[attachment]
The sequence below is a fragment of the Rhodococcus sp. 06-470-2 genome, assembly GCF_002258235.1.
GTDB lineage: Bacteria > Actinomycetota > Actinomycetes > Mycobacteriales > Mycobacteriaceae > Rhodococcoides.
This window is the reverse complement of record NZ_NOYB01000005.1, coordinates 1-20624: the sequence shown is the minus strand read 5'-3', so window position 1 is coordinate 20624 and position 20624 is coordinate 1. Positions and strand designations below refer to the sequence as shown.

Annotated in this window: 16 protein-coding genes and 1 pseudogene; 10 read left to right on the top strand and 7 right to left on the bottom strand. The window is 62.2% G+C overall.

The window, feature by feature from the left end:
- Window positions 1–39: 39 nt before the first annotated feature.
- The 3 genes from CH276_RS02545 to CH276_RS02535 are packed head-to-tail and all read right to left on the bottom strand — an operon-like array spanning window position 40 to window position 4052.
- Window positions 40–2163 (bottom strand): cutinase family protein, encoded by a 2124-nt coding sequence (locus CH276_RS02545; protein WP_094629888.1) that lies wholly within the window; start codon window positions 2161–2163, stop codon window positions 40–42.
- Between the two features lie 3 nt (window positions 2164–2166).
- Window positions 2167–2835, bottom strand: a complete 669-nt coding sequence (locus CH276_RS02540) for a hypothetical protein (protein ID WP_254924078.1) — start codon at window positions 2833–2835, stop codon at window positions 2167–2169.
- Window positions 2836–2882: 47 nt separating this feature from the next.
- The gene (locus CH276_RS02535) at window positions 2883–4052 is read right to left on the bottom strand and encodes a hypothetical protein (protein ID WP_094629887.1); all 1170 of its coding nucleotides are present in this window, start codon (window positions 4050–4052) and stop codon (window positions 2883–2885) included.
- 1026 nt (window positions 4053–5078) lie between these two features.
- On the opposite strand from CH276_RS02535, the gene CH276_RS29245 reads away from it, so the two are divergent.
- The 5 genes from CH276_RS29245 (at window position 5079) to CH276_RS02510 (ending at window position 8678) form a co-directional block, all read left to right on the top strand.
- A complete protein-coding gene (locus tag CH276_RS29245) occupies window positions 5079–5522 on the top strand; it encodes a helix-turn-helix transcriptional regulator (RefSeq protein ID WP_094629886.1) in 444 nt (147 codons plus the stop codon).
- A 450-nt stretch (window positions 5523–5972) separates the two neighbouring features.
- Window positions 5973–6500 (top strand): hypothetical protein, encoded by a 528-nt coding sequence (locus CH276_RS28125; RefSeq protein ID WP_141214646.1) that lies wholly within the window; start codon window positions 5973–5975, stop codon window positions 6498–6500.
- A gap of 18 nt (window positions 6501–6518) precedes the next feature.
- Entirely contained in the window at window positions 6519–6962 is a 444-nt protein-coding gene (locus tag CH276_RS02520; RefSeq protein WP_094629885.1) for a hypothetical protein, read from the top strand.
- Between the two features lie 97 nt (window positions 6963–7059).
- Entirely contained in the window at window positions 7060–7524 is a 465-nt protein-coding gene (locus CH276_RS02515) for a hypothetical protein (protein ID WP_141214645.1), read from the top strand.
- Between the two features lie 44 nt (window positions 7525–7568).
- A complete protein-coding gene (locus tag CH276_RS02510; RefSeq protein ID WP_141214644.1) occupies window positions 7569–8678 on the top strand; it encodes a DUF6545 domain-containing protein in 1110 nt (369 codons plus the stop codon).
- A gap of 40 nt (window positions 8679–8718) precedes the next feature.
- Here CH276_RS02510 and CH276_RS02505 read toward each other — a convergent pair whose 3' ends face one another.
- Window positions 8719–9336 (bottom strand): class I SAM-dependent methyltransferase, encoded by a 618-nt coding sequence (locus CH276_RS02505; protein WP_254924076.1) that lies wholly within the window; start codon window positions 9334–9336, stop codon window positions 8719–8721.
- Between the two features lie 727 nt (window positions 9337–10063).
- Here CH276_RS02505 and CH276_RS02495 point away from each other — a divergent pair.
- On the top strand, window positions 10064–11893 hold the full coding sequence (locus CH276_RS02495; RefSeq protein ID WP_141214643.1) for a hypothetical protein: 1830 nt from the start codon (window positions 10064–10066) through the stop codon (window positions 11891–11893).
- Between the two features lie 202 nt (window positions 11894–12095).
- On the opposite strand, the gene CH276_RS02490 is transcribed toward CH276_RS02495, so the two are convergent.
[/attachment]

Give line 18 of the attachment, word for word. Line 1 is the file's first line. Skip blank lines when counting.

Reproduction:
- Window positions 5973–6500 (top strand): hypothetical protein, encoded by a 528-nt coding sequence (locus CH276_RS28125; RefSeq protein ID WP_141214646.1) that lies wholly within the window; start codon window positions 5973–5975, stop codon window positions 6498–6500.